Likewise "I and Thou" gave me a vocabulary for understanding how the sacredness of other people taps my own deepest sense of how meaning works. The book is still waiting to be written that unpacks the neuropsychology of it, but I am convinced that instrumental thinking, in which others become means to an end, cuts us off from an otherwise immediate experience of the radiance of living.

"Getting to Yes" explained the "how to" of win/win negotiation. Everyone should read it.

I might tentatively add "Thinking, Fast and Slow." I have not even finished it, years after beginning it, but its implications for understanding mental processes are so far-reaching that I keep running into them in the most unlikely places.
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Re: Life-changing nonfiction books

For me it is "The Alchemist" From Paul Coehlo
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Re: Life-changing nonfiction books

I really enjoy reading memoirs and while life changing is a heavy concept, i do think If I Had to Tell it Again by Dr Gayathri Prabhu was very impactful for its stylistic choice and truth about alcoholic father and childhood abuse. It is a treatise which gives voice to conversations which could have been had. It does what Gail Honeyman's Eleanor Oliphant is Completrey Fine in fiction.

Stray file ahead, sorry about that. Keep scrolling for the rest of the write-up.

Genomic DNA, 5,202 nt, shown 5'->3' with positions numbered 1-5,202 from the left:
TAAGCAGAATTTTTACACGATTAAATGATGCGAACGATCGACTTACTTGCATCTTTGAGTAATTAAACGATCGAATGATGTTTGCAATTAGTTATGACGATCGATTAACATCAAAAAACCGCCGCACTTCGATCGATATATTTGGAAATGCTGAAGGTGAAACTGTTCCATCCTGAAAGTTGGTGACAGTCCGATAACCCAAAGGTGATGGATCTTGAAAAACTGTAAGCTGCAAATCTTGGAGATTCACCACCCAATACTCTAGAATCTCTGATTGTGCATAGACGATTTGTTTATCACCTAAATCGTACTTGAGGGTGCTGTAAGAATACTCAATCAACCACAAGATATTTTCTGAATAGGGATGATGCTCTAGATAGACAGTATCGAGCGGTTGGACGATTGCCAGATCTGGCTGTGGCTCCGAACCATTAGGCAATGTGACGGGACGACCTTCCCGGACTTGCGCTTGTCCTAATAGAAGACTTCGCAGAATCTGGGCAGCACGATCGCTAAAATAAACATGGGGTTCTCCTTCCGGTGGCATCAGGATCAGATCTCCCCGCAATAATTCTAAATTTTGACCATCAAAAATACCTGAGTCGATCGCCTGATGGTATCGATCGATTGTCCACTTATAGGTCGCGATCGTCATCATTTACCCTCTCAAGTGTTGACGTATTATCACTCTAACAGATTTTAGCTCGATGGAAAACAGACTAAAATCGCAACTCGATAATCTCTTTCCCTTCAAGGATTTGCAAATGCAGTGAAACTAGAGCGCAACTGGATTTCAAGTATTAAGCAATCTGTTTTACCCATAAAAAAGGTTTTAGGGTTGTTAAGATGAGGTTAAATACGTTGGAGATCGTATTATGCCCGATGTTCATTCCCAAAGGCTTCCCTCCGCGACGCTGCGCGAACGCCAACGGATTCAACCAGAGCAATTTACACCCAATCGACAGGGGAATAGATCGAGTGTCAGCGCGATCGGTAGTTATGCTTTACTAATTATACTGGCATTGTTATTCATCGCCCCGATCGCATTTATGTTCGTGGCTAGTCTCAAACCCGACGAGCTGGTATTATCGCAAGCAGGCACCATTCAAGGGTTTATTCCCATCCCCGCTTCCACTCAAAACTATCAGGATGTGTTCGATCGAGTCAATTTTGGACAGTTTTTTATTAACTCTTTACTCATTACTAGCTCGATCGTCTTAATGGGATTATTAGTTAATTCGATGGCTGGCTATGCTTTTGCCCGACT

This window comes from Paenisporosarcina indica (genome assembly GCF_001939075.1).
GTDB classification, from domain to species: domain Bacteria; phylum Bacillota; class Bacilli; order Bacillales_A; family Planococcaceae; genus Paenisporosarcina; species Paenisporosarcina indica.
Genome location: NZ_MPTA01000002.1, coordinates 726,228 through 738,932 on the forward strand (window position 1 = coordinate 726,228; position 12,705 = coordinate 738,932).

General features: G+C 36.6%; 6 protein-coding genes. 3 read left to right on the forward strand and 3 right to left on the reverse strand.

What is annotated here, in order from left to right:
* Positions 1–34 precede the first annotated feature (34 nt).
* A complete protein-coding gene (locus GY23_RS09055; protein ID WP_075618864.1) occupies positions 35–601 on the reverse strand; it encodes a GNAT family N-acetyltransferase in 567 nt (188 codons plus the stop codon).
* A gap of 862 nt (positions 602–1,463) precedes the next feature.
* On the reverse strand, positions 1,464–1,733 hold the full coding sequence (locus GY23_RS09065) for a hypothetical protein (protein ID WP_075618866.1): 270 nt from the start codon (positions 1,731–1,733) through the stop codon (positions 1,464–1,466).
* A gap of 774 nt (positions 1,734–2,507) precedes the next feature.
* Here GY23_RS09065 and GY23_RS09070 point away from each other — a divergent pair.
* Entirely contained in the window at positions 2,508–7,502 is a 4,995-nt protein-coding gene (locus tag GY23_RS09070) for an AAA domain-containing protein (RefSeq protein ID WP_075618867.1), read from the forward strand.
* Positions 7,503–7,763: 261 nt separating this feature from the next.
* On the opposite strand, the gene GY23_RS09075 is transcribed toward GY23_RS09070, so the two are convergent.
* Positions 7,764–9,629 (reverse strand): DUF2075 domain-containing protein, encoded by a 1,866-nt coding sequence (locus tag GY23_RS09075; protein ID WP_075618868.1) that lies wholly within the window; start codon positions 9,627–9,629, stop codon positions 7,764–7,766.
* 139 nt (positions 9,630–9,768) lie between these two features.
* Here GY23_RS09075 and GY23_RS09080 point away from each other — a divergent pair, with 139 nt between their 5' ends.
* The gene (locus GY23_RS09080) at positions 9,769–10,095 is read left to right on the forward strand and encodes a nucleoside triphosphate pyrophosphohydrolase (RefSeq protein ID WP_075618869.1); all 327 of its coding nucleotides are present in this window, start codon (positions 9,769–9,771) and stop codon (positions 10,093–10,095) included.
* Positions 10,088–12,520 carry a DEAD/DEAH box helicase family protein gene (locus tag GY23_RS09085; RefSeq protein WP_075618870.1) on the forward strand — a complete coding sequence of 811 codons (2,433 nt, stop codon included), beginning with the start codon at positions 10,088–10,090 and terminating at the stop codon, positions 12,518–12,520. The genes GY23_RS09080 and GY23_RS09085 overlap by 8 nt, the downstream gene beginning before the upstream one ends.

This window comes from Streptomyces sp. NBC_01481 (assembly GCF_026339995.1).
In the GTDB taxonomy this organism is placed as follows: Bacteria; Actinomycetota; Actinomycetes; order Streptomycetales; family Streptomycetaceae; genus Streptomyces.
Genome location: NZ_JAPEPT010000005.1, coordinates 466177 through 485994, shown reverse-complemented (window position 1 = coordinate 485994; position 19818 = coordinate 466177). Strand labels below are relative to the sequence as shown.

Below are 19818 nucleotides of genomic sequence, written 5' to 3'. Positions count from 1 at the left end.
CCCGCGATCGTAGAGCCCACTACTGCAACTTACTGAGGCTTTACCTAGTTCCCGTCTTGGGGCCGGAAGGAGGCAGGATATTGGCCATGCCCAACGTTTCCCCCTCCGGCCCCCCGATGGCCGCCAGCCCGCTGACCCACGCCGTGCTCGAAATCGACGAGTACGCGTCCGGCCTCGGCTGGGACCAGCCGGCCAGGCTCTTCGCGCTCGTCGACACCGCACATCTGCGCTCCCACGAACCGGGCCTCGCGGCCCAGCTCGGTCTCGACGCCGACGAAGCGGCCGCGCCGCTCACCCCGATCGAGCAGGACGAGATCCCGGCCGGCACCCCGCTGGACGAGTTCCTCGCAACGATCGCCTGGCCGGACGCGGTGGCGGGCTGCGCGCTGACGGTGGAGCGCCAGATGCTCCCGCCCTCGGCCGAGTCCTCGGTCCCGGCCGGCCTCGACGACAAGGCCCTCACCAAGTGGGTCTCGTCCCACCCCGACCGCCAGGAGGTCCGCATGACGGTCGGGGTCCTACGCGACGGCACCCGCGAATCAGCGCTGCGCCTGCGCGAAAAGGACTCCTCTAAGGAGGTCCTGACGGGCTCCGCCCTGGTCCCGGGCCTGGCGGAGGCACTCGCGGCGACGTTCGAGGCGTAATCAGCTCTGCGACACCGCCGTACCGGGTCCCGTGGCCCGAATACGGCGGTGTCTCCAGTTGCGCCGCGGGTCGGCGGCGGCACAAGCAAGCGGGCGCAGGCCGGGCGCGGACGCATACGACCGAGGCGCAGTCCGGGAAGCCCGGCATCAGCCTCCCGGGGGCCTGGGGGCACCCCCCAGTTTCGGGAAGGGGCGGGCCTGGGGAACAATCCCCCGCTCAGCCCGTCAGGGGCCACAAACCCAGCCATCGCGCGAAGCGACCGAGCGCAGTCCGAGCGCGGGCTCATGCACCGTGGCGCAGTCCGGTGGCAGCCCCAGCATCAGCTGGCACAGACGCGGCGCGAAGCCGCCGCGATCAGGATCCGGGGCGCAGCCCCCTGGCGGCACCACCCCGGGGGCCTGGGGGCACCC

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Re: Life-changing nonfiction books

I recently read Unbroken by Laura Hillenbrand. Seeing the hardships of war and how people came out beaten, battered and emotionally scarred and yet still managed to find forgiveness in their hearts inspires me to look past what suffering in my life is trivial by comparison.
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Re: Life-changing nonfiction books

Majora_T wrote:I recently read Unbroken by Laura Hillenbrand.
I found that one a very moving and inspiring story as well. Kind of strange how the camp commander settled on the main character, Zamperini, as his designated victim, seemingly trying to prove his ideology that foreigners are weak. And it's unclear how Zamperini found the inner resources to endure, except that his time on the life raft, complete with a vision, seems to have changed him.
Majora_T wrote: Seeing the hardships of war and how people came out beaten, battered and emotionally scarred and yet still managed to find forgiveness in their hearts inspires me to look past what suffering in my life is trivial by comparison.
Maybe all of us could benefit from a near-death experience to put things in perspective? Initiation rites used to serve that purpose. I don't think the suffering in each of our lives is trivial, (some more than others, of course), but a sense that it comes with the territory is part of getting ourselves together to overcome it, I think.